Introduction to Professor Lun-Wei Ku and Her Lab at Institute of Information Science, Academia Sinica.
- Could you briefly introduce yourself (and your University/Lab)?
I am now an associate research fellow in Institute of Information Science, Academia Sinica, and an adjunct associate professor of the National Chiao Tung University (NCTU). I received my M.S. and Ph.D. degrees from Department of Computer Science and Information Engineering, National Taiwan University. Before my academic career, I have been working in industry at Acer and IntoVoice for speech recognition. My research interests span over natural language processing, information retrieval, and computational linguistics, especially on subjective information analysis such as sentiment analysis and opinion mining, emotion detection and stance classification, and NLP applications. I have been working on Chinese sentiment analysis since year 2005, and previously was the co-organizer of NTCIR MOAT Task (Multilingual Opinion Analysis Task, traditional Chinese side) from year 2006 to 2010. Now I organize the SocialNLP workshop collocated with top conferences every year, where this year is its 10th anniversary. I participate actively in the research community, too. For example, I was the secretary-general of Association for Computational Linguistics and Chinese Language Processing for 6 years. Recent professional international activities I involved include serving as general chair, program chair, best paper committee member, area co-chair in top conferences, member-at-large in Asia Federation of Natural Language Processing, and information officer (Taiwan Area) in ACM SIGHAN. With all the research achievements, I was recognized by CyberLink Technical Elite Fellowship, IBM Ph.D. Fellowship, ROCLING Doctorial Dissertation Distinction Award (2009), and Good Design Award Selected. In the meantime, our lab publishes papers in top conferences such as ACL, NAACL, EMNLP, WWW, SIGIR every year. I am also experienced in industrial collaborations. Selected partners include HTC, banks, web data, and medical information companies. These collaborations create the deploying opportunities of the technology developed from my lab, as well as job opportunities for my students. More details can be found on my professional website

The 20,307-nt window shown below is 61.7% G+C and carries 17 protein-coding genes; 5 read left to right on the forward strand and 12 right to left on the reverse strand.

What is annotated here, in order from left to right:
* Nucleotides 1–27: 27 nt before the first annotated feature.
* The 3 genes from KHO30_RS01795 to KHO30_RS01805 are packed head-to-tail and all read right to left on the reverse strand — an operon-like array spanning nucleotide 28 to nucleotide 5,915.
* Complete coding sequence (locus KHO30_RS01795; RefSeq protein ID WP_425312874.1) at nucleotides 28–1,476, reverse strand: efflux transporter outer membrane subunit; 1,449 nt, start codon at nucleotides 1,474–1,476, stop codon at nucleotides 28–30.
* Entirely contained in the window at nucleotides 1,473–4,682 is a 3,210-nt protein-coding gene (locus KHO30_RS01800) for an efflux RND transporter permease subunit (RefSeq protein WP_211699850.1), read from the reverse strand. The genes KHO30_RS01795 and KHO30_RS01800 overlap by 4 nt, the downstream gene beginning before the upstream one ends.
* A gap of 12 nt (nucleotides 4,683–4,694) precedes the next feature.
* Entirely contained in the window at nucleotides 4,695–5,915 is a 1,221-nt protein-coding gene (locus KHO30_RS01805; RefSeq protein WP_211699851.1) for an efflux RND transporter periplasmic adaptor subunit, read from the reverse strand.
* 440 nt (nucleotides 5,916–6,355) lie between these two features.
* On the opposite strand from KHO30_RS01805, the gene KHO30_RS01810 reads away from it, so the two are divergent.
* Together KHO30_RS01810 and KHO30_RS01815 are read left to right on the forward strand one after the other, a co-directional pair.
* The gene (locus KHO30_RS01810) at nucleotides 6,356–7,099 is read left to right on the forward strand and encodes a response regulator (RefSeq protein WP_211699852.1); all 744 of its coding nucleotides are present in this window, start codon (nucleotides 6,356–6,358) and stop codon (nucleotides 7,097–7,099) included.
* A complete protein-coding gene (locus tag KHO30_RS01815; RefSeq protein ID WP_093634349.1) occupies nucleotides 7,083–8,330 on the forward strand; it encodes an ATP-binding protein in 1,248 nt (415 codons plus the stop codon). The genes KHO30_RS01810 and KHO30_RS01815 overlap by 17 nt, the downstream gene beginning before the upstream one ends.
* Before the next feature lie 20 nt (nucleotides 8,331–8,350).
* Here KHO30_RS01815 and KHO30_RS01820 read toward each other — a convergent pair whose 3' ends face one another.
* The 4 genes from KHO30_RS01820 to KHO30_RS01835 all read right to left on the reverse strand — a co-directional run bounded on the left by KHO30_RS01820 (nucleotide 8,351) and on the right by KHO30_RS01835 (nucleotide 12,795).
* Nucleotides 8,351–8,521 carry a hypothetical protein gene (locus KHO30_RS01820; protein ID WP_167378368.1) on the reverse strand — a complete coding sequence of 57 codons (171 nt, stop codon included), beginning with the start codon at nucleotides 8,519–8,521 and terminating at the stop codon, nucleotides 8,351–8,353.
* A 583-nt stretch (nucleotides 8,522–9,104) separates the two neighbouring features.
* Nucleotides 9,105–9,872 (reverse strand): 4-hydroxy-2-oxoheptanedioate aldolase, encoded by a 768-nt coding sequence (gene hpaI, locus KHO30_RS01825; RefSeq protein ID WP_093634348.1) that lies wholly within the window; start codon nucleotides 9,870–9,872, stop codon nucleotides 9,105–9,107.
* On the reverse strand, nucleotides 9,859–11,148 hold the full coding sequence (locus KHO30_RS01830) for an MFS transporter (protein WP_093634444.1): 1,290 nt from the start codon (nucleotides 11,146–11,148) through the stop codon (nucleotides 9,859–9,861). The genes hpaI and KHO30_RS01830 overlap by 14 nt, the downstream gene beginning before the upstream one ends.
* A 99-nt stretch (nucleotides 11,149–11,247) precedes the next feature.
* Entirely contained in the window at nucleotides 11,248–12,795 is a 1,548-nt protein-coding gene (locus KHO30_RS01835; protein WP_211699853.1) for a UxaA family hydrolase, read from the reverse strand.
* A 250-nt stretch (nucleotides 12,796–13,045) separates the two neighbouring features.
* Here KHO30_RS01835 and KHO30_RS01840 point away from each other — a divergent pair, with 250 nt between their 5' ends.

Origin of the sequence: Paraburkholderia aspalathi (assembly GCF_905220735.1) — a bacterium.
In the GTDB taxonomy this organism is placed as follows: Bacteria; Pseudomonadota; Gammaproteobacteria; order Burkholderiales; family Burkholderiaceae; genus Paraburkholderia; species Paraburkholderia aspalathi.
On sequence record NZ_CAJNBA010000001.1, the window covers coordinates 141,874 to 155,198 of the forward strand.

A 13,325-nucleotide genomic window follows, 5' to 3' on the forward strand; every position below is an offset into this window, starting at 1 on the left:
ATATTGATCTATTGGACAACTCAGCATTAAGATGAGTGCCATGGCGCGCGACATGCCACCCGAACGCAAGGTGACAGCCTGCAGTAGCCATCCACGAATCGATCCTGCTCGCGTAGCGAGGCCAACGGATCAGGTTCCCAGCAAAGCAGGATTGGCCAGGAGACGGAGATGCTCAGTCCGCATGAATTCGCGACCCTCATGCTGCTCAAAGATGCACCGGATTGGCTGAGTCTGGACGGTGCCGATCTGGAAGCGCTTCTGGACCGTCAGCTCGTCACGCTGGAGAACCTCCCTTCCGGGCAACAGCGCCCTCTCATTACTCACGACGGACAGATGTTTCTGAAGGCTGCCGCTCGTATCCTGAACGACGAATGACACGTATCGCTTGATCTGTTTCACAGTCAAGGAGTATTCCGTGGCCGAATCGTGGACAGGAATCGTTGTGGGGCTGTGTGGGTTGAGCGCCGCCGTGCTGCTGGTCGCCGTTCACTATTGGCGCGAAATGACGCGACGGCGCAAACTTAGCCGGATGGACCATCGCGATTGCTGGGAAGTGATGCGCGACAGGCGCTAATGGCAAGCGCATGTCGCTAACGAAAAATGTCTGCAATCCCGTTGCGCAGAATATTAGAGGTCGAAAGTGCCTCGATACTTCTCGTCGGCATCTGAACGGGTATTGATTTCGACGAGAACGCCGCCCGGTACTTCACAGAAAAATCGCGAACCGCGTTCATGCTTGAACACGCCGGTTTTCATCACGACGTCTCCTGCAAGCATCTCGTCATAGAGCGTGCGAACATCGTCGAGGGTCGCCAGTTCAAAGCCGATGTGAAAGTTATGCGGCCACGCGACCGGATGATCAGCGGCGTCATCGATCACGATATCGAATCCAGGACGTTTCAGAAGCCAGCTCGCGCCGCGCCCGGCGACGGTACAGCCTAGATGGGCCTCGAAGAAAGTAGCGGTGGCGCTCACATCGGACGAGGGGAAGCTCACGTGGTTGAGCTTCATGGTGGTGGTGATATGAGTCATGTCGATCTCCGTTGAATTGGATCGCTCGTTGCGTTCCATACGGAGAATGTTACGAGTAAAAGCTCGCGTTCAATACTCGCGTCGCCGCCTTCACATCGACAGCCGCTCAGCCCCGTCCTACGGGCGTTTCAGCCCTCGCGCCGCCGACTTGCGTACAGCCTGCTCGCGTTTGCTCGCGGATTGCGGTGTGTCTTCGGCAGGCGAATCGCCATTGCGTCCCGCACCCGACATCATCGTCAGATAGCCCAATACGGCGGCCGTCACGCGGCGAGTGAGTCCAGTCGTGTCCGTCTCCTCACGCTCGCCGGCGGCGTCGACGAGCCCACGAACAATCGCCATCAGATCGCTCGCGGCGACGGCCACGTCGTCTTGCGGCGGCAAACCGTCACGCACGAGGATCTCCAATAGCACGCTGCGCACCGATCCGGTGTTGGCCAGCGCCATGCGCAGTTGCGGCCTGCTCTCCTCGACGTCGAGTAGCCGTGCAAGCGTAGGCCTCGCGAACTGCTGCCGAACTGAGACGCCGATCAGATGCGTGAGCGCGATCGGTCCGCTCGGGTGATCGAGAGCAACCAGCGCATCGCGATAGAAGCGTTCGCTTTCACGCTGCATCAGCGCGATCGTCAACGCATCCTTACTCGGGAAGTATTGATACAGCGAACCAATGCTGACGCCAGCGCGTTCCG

My research lab, the NLPSA Lab (Natural Language Processing and Sentiment Analysis Lab) is dedicated to the research on natural language processing, especially on subjective information processing. The lab members are mostly students in collaborative or international programs from top Taiwan universities plus students who plan to pursue their M.S. or Ph.D. degree abroad. In addition, we collaborate with other universities worldwide. In sum, NLPSA is a comfortable, friendly and international working environment equipped with high-performance hardware and GPUs. More details can be found on my lab website.
My research institution, Academia Sinica, is the most preeminent academic institution in Taiwan. There are a total of 32 institutes and centers in the mathematics and physical sciences, life sciences and humanities and social sciences divisions. You can visit here to know more.
- What have been your most significant research contributions up to now?